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Awww, you're glowing already! Pregnancy becomes you well. :-) I am SO excited that you're experimenting with vintage maternity styles!! It's something that's intrigued me for years, but I know so few people who stick with it during maternity. I think the 1930s/40s styles like this were so ingenious and I'll be interested to see how you like it!


I love how you added those buttons...I thought it was part of the pattern...well done.

Best wishes, Dee

Cindy Wilson

Kristen I recently found your blog and really enjoy it. You are inspiring me to sew more. I would love to know how you figured out how to size up vintage patterns. Cindy

Kristen Stoltzfus Clay

Welcome, Cindy! I'm glad you found me.

The proper way to size up vintage patterns is to cut the pieces and spread them a specific distance. There are tutorials online for this. I always cheat by looking for patterns where the back pieces are cut on the fold. I can add up to 2 inches just by moving the pieces 1 inch away from the fold. If I'm going to add more than 2 inches, I'll cut the side seams (including sleeves) an inch away from the pattern edge. I can also sew all the seams 3/8 in. instead of 5/8 in., which gives you an extra half inch per seam. It also really helps when a vintage pattern has very deep "let out" seams, where the pattern is already graded to allow for extra room if you sew the side seams shallower.

I prefer to only size up patterns by 2-3 inches when I can add it all in the back and side seams. More than that means that I might also have to trim the neck and sleeve openings to make it roomier in general, and the darts might need to be moved or adjusted which is more of a headache. If I'm just sizing it up a few inches in the back, the front darts usually still fit fine since there is only a slight difference between dart placement from one size to the next.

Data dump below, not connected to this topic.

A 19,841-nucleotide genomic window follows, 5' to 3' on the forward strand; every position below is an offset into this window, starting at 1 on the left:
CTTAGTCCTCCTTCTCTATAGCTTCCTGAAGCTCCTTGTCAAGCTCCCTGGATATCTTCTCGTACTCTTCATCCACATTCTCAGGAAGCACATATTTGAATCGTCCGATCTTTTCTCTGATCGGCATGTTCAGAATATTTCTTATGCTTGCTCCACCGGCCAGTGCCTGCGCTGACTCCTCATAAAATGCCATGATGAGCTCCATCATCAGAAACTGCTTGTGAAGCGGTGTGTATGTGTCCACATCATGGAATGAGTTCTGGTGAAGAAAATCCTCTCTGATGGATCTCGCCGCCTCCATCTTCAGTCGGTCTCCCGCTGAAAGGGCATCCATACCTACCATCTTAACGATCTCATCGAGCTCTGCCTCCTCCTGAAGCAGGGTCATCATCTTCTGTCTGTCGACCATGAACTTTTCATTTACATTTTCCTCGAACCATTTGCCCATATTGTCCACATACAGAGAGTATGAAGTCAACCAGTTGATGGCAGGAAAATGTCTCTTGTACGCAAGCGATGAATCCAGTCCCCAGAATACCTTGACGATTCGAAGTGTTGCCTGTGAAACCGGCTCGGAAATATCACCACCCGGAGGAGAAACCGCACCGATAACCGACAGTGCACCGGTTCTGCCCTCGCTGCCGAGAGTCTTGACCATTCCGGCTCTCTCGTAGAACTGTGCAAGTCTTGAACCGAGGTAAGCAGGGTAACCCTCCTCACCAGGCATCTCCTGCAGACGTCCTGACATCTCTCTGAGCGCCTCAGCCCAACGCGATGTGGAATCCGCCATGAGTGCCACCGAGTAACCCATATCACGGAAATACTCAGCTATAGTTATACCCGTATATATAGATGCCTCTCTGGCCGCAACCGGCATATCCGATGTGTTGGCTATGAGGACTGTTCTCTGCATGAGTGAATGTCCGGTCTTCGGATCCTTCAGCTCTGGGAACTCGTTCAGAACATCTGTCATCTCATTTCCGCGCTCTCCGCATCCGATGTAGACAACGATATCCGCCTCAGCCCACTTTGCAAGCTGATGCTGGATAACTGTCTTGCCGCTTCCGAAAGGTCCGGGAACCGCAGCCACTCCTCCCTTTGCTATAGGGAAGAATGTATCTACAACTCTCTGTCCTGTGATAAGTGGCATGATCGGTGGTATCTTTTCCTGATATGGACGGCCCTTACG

Hope that helps!


I just found your blog the other day, and since then, I've been spending too much time looking at all of your sewing projects! you inspired me to get started on a couple of sewing projects I've been meaning to start for the past two months. All your piece are so beautiful, and I wish I could hire you as my personal seamstress!


Great question, Cindy! I have been looking into resizing vintage patterns.

Thanks for the tips, Kristen. I didn't think about making the seams smaller if they are 5/8. I think I read somewhere that older patterns didn't all have 5/8 seams but varied depending on the brand. Maybe in a future post you can give us more sewing tips. :)

Do you wash and dry your fabric BEFORE cutting and sewing?

What about unprinted patterns?

Best wishes, Dee

Kristen Stoltzfus Clay

Hi Dee,

You're right - a lot of old patterns have 1/2 inch seams. Sewing those shallower will only make the difference of 1/4 in. per seam,, and depending on the fabric you may not want to have seams that shallow. However, like I mentioned, a lot of old patterns (especially the unprinted ones) have 1/2 inch seam allowance BUT also 3/4 inch side seams to allow for letting out. If you sew THOSE seams 3/8, you get almost two more inches just like that, and may not need to do any other resizing if the pattern is just a little too small.

One of these days I'll have to do a tutorial on pattern resizing the "cheating" way. :-)

Yes, always wash and dry fabric before cutting it, just in case there is any shrinking or warping - you DON'T want that to happen to a newly finished project! I always wash my fabric the way I will wash the dress - if it's rayon I'll wash it in cold water and line dry it. If it's cotton, I'll wash it in warm water and line dry it, because that is how I'll wash the dress when it's done.

Unprinted patterns are actually my favorites to work with, partly because the perforations make marking the fabric so much easier! They can look scarily blank if you're used to modern patterns, but after using unprinted patterns a lot, the moderns ones look confusing with all those marks for different sizes.

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